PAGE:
2019 Delmarva Shakedown travel blog

Ringo, coming out of his carrier

Winnie at Bayshore Campground

I forgot to get a picture of my rockfish sandwich before I...

Sunset on the Chesapeake

Night at Bayshore Campground

Bridge to East Neck NWR

Great blue heron under the bridge

Boardwalk to a pine hummock

Holly berries

Wildlife viewing blind on the pine hummock

Osprey returning to the nest

East Neck Farm

Historic oak stump at St. Paul's Kent

Bicentennial plaque at the oak tree

Battle of Caulk's Field Monument

Kent County farm

Cormorant drying feathers in the sun

Looking down the lane with a canopy of budding trees

Another Kent farm


We managed to get a decent start on Wednesday. Even Ringo was ready to go on time. Usually we have to search around the house before we can put him in the carrier to take him to Winnie. I found him on the bed and whenI laid the carrier on the bed he got up and climbed in with no fuss. I guess acceptance has come with old age.

We drove to Rock Hall, MD. We're staying at Bayshore Campground, right on the shore of the Chesapeake Bay. I had originally planned on trying out our new membership in Harvest Hosts. There was a nice winery just after you enter Maryland, but I didn't get my new house batteries and i didn't make the mods to install a new generator before we left. Most of the Harvest Host spots (wineries, farms, and golf courses) don't have electric hookup, but you can run a generator for power. All are usually free for an overnighter. I guess by the time we go on another trip I'll be prepared to try out the membership.

Bayshore Campground is a nice spot although a little expensive, $57/night with only electric and water. They were just opening for the season so there wasn't even internet accessibility. Most of the sites are for seasonal residents, but there is a fair amount of room for transients. I'd probably spend some more time here in the future during the shoulder seasons as I imagine it's pretty crowded in the summer. It's located near the entrance to the East Neck National Wildlife Refuge. We just missed snow geese and tundra swans as they headed north to breeding areas in Canada in March. I went there on Thursday and found nesting ospreys and saw some eagles from a distance. Looks like the fall and winter would be better times for water fowl watching.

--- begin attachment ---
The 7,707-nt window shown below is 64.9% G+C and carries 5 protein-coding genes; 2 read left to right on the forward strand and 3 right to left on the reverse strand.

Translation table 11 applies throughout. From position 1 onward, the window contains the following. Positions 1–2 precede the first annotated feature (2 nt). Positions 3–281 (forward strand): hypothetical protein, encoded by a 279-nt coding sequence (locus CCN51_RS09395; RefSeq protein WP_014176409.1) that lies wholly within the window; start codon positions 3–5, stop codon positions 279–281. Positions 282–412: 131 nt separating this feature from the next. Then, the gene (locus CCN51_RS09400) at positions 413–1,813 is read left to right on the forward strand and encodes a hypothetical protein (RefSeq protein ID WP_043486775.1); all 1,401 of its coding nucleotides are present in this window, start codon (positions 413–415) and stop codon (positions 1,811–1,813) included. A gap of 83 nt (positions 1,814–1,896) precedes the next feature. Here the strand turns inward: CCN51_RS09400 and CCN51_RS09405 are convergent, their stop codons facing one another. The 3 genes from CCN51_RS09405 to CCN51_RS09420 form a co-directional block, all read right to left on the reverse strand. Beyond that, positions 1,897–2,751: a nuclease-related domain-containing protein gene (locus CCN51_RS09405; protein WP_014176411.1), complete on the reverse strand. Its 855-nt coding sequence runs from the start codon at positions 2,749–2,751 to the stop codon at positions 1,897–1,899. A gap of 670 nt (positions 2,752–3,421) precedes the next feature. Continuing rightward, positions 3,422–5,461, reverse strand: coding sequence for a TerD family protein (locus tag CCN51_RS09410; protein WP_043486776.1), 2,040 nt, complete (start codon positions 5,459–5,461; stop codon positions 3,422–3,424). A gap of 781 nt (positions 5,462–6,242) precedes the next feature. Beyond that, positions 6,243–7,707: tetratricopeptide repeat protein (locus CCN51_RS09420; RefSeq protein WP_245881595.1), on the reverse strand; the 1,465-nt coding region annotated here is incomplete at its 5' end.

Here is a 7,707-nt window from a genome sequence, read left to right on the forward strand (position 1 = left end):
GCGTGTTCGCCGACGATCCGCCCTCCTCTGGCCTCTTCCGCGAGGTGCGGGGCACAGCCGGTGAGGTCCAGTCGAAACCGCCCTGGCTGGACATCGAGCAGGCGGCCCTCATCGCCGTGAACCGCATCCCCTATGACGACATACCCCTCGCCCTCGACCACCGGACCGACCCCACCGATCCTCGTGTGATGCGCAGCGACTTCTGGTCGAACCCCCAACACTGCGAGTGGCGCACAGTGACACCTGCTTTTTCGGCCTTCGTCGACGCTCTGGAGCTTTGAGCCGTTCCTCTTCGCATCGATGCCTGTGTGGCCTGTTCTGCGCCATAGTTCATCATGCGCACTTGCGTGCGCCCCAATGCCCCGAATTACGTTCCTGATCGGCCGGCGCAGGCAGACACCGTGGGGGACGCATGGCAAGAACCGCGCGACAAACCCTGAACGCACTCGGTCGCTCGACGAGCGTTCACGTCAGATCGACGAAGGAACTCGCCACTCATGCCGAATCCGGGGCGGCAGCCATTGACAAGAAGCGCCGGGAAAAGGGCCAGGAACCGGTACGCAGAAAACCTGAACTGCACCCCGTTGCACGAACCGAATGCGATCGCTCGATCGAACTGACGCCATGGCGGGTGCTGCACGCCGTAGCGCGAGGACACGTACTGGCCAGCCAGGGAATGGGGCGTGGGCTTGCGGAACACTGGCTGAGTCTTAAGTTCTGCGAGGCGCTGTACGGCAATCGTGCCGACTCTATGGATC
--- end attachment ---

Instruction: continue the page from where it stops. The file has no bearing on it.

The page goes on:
Lots of early American history in the area. We visited an St. Paul's Kent Episcopal Church that was first established in the early 1700's. It was one of the original thirty parishes created in 1692 by an Act of the General Assembly declaring the Church of England as the established religion of the Province of Maryland. It is currently the oldest continuously used Episcopal church building in Maryland. Next to the cemetery was a huge swamp chestnut oak tree stump with a bicentennial commemorative plaque indicating that in 1976 the oak tree had been standing for over 200 years. It was cut down on December 9, 2015 because it was showing its nearly 400 years of age. Before it was cut down it measured 106 feet in height, 24 feet 6 inches in circumference, and 92 feet in average crown spread. A mighty oak for sure.

Not too far away was a monument memorializing the Battle of Caulk's Field, the only War of 1812 battle fought on the Eastern Shore of Maryland. In August 1814, as part of the British attacks on Washington, D.C. and Baltimore, Sir Peter Parker (not Spiderman), a British Navy Captain, was ordered to sail into the upper Chesapeake Bay to keep Eastern Shore militia units from crossing the bay to aid Baltimore. American militia units were able to repulse a British landing attempt along the shores of the Chesapeake Bay. As you can see from the picture, there are some stone plaques and 2 flag poles at the site.

Just north of Rock Hall is Tolchester Beach that In the late 1800s, was a popular tourist destination for residents of Baltimore and other areas served by the Chesapeake Bay steamships. The beach had hotels, restaurants, and games, picnics, horse-racing and an amusement park with a merry-go-round and a roller coaster. It all closed in 1962 and nothing exists of the amusement park today, but there is a nice marina and a small settlement of homes.

We headed south on Friday for a weekend stopover near Nanticoke, MD. Stay tuned.

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